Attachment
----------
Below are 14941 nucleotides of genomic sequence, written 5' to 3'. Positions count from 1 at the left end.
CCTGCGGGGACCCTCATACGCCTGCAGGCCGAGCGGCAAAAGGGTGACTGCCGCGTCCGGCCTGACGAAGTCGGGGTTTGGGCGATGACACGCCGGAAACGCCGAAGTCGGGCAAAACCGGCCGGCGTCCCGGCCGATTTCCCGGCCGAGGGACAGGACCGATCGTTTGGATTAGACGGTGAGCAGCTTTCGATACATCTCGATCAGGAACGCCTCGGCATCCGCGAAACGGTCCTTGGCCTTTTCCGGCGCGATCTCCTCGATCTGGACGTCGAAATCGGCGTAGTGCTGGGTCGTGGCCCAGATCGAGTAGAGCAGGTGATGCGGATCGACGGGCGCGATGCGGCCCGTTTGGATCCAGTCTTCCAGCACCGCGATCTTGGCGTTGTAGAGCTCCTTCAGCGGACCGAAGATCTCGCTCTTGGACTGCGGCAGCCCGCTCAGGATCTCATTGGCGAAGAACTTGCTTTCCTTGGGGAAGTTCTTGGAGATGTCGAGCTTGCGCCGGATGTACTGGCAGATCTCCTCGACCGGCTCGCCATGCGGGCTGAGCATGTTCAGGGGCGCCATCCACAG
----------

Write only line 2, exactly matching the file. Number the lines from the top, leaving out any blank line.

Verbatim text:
CCTGCGGGGACCCTCATACGCCTGCAGGCCGAGCGGCAAAAGGGTGACTGCCGCGTCCGGCCTGACGAAGTCGGGGTTTGGGCGATGACACGCCGGAAACGCCGAAGTCGGGCAAAACCGGCCGGCGTCCCGGCCGATTTCCCGGCCGAGGGACAGGACCGATCGTTTGGATTAGACGGTGAGCAGCTTTCGATACATCTCGATCAGGAACGCCTCGGCATCCGCGAAACGGTCCTTGGCCTTTTCCGGCGCGATCTCCTCGATCTGGACGTCGAAATCGGCGTAGTGCTGGGTCGTGGCCCAGATCGAGTAGAGCAGGTGATGCGGATCGACGGGCGCGATGCGGCCCGTTTGGATCCAGTCTTCCAGCACCGCGATCTTGGCGTTGTAGAGCTCCTTCAGCGGACCGAAGATCTCGCTCTTGGACTGCGGCAGCCCGCTCAGGATCTCATTGGCGAAGAACTTGCTTTCCTTGGGGAAGTTCTTGGAGATGTCGAGCTTGCGCCGGATGTACTGGCAGATCTCCTCGACCGGCTCGCCATGCGGGCTGAGCATGTTCAGGGGCGCCATCCACAG